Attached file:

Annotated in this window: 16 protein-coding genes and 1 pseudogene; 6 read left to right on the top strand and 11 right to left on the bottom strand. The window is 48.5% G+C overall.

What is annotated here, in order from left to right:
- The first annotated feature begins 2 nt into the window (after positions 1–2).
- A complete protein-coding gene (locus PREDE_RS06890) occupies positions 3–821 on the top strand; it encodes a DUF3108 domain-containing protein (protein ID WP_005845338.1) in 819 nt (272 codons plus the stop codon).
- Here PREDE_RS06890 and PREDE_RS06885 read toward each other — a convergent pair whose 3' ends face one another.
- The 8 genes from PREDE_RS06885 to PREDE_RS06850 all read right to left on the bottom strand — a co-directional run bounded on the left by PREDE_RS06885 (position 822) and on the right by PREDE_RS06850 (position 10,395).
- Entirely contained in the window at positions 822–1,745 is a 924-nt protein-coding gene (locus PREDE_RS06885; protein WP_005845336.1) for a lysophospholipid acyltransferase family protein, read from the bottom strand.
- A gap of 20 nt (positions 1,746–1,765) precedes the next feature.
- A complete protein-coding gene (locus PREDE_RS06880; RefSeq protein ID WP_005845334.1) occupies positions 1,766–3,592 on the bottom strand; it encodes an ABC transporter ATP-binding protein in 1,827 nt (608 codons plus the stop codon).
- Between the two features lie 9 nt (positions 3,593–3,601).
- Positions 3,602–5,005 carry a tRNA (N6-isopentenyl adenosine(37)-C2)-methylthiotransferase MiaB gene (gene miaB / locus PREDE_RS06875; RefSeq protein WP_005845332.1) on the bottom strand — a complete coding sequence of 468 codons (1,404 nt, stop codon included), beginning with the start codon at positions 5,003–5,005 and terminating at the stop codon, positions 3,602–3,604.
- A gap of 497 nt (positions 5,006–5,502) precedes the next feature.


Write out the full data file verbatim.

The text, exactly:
Annotated in this window: 16 protein-coding genes and 1 pseudogene; 6 read left to right on the top strand and 11 right to left on the bottom strand. The window is 48.5% G+C overall.

What is annotated here, in order from left to right:
- The first annotated feature begins 2 nt into the window (after positions 1–2).
- A complete protein-coding gene (locus PREDE_RS06890) occupies positions 3–821 on the top strand; it encodes a DUF3108 domain-containing protein (protein ID WP_005845338.1) in 819 nt (272 codons plus the stop codon).
- Here PREDE_RS06890 and PREDE_RS06885 read toward each other — a convergent pair whose 3' ends face one another.
- The 8 genes from PREDE_RS06885 to PREDE_RS06850 all read right to left on the bottom strand — a co-directional run bounded on the left by PREDE_RS06885 (position 822) and on the right by PREDE_RS06850 (position 10,395).
- Entirely contained in the window at positions 822–1,745 is a 924-nt protein-coding gene (locus PREDE_RS06885; protein WP_005845336.1) for a lysophospholipid acyltransferase family protein, read from the bottom strand.
- A gap of 20 nt (positions 1,746–1,765) precedes the next feature.
- A complete protein-coding gene (locus PREDE_RS06880; RefSeq protein ID WP_005845334.1) occupies positions 1,766–3,592 on the bottom strand; it encodes an ABC transporter ATP-binding protein in 1,827 nt (608 codons plus the stop codon).
- Between the two features lie 9 nt (positions 3,593–3,601).
- Positions 3,602–5,005 carry a tRNA (N6-isopentenyl adenosine(37)-C2)-methylthiotransferase MiaB gene (gene miaB / locus PREDE_RS06875; RefSeq protein WP_005845332.1) on the bottom strand — a complete coding sequence of 468 codons (1,404 nt, stop codon included), beginning with the start codon at positions 5,003–5,005 and terminating at the stop codon, positions 3,602–3,604.
- A gap of 497 nt (positions 5,006–5,502) precedes the next feature.